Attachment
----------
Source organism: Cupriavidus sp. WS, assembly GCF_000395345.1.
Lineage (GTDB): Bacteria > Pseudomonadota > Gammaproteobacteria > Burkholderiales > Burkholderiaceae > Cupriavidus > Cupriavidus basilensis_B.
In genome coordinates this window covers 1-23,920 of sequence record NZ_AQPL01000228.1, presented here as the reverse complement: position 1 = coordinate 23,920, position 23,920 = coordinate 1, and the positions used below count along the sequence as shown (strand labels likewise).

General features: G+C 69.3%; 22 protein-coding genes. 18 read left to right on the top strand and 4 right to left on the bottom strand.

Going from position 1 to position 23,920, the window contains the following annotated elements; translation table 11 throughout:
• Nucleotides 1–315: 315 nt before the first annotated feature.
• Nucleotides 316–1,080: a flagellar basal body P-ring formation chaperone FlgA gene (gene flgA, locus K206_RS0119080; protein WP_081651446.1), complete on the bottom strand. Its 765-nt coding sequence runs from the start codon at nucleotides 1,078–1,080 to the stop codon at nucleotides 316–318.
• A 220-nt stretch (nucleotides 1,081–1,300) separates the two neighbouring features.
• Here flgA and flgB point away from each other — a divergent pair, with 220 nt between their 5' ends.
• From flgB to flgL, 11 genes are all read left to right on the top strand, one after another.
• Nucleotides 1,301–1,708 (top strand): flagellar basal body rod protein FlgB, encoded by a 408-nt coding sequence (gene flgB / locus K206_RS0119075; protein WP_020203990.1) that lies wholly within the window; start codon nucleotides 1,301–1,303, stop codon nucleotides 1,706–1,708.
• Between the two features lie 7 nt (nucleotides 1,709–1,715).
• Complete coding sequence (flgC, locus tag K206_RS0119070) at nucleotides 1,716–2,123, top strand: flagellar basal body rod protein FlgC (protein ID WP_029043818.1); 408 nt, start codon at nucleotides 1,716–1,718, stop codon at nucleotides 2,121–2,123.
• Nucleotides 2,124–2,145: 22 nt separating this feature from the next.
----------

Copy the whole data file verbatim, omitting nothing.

Source organism: Cupriavidus sp. WS, assembly GCF_000395345.1.
Lineage (GTDB): Bacteria > Pseudomonadota > Gammaproteobacteria > Burkholderiales > Burkholderiaceae > Cupriavidus > Cupriavidus basilensis_B.
In genome coordinates this window covers 1-23,920 of sequence record NZ_AQPL01000228.1, presented here as the reverse complement: position 1 = coordinate 23,920, position 23,920 = coordinate 1, and the positions used below count along the sequence as shown (strand labels likewise).

General features: G+C 69.3%; 22 protein-coding genes. 18 read left to right on the top strand and 4 right to left on the bottom strand.

Going from position 1 to position 23,920, the window contains the following annotated elements; translation table 11 throughout:
• Nucleotides 1–315: 315 nt before the first annotated feature.
• Nucleotides 316–1,080: a flagellar basal body P-ring formation chaperone FlgA gene (gene flgA, locus K206_RS0119080; protein WP_081651446.1), complete on the bottom strand. Its 765-nt coding sequence runs from the start codon at nucleotides 1,078–1,080 to the stop codon at nucleotides 316–318.
• A 220-nt stretch (nucleotides 1,081–1,300) separates the two neighbouring features.
• Here flgA and flgB point away from each other — a divergent pair, with 220 nt between their 5' ends.
• From flgB to flgL, 11 genes are all read left to right on the top strand, one after another.
• Nucleotides 1,301–1,708 (top strand): flagellar basal body rod protein FlgB, encoded by a 408-nt coding sequence (gene flgB / locus K206_RS0119075; protein WP_020203990.1) that lies wholly within the window; start codon nucleotides 1,301–1,303, stop codon nucleotides 1,706–1,708.
• Between the two features lie 7 nt (nucleotides 1,709–1,715).
• Complete coding sequence (flgC, locus tag K206_RS0119070) at nucleotides 1,716–2,123, top strand: flagellar basal body rod protein FlgC (protein ID WP_029043818.1); 408 nt, start codon at nucleotides 1,716–1,718, stop codon at nucleotides 2,121–2,123.
• Nucleotides 2,124–2,145: 22 nt separating this feature from the next.